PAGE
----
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Minnesota Wolf Management

In The Crosshairs - Do Better

Deer hunters in Northern Minnesota are undoubtedly in a heated battle for responsible wolf management. We often hear the sentiment that it’s the folks living outside of the wolf range that are against active wolf management through hunting and trapping, while the folks that live with them in their backyards want common-sense wildlife management practices to be employed across all species, including the Gray Wolf.

In such situations, it's understandable how an "us vs. them" mentality can develop. People tend to become entrenched in their positions, especially when it comes to issues as deeply rooted as wildlife management. However, it's important to recognize that finding common ground and working towards sustainable solutions requires dialogue and understanding from both sides. Resorting to name-calling and emotional appeals only serves to further polarize the debate and hinder progress. It's crucial for stakeholders to engage in respectful and constructive conversations, acknowledging each other's concerns and values. By focusing on shared goals, such as maintaining healthy ecosystems and preserving wildlife diversity, it may be possible to bridge the divide and develop management practices that are both effective and equitable.

This is where we, as hunters, need to do better. When we read headlines such as, “Wyoming Man Tortures, Kills Wolf,” we are further solidifying the views and opinions of those that are anti-wolf management, and simultaneously damaging our credibility. The article referenced above is obviously referring to Cody Roberts, the Wyoming man who ran a wolf over with his snowmobile, duct taped its mouth shut, brought it to a local bar, posed for pictures with it, beat it, and eventually killed it. That is not a hunter. That is not a community I want to be any part of. Yet, many “hunters” and anti-wolf individuals have celebrated, supported, and even reenacted his actions on social media. Not only will this significantly hurt any chances we have of restoring active wolf management in the State of Minnesota, but it will make all of the amazing work that hunting and conservation groups engage in much more difficult, because we are losing in the court of public opinion. We need to show that such behavior is not representative of the hunting community as a whole and must be condemned in the strongest terms.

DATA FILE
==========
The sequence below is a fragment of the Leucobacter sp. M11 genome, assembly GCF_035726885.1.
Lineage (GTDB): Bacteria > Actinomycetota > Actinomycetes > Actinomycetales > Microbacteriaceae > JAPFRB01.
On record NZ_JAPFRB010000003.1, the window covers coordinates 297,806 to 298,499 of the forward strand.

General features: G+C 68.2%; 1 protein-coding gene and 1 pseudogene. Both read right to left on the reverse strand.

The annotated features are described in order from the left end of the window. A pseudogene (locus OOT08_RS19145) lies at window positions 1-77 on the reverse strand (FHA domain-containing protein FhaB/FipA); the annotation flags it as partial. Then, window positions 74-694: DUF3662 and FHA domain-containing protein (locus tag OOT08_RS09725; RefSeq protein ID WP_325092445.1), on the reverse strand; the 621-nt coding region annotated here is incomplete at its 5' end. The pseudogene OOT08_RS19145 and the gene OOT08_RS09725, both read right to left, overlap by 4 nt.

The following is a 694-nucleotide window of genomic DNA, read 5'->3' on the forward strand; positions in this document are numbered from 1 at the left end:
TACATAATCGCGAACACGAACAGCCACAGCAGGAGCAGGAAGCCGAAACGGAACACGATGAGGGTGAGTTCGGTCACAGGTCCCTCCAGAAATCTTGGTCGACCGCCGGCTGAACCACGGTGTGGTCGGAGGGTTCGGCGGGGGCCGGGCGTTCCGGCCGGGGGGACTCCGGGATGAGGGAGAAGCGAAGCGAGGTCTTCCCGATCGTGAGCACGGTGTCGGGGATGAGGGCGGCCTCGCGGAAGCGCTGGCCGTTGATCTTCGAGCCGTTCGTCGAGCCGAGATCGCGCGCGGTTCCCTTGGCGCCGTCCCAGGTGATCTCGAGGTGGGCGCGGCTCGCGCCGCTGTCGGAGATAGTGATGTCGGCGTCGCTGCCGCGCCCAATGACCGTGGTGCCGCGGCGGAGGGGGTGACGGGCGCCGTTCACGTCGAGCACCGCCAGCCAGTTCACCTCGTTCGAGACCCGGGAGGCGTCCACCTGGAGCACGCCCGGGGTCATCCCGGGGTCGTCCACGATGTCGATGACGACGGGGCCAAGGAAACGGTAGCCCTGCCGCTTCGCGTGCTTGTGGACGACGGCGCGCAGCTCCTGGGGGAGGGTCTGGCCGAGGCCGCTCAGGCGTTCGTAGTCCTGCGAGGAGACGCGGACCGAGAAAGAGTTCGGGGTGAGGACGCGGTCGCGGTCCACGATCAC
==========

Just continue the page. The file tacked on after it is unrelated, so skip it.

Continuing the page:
Furthermore, when hunting organizations put up billboards with pictures of a snarling wolf that read, “Protect wildlife, not wolves,” it fosters a stereotype of hunters as intolerant and ignorant. So ignorant in fact that they don’t realize wolves are indeed themselves wildlife. When those same organizations allow, and even celebrate, open dialogue pertaining to the illegal killing of wildlife, again we damage the credibility of every true hunter and conservationist that values ethical and legal hunting practices and undermines efforts to foster understanding and cooperation among stakeholders. Wolves are a vital part of the Minnesota landscape and their future within our state should never again be threatened. If we can’t find common ground on this, we will never get the support we need to reinstate active wolf management through hunting and trapping.

It's essential for hunting organizations and advocates to promote a more nuanced understanding of wildlife management that recognizes the interconnectedness of ecosystems and the importance of conserving biodiversity. Instead of divisive messaging, efforts should focus on collaborative approaches that seek to balance the needs of various species while also considering the perspectives and concerns of different stakeholders.

By promoting a message of respect for all wildlife and advocating for science-based management practices, we can work towards fostering a more inclusive and constructive dialogue around wildlife conservation. This approach not only benefits the broader ecosystem but also helps to improve the overall public perception of hunting and conservation efforts. In order to foster positive change and regain public trust, hunters must actively promote and practice ethical hunting principles, including respect for all wildlife and adherence to laws and regulations. Additionally, we must engage in constructive dialogue with diverse stakeholders, including those who hold differing views on wolf management, in order to help bridge divides and promote understanding. I am proud to say that this is the approach that the Minnesota Deer Hunters Association always has and always will take when handling these types of issues.

 

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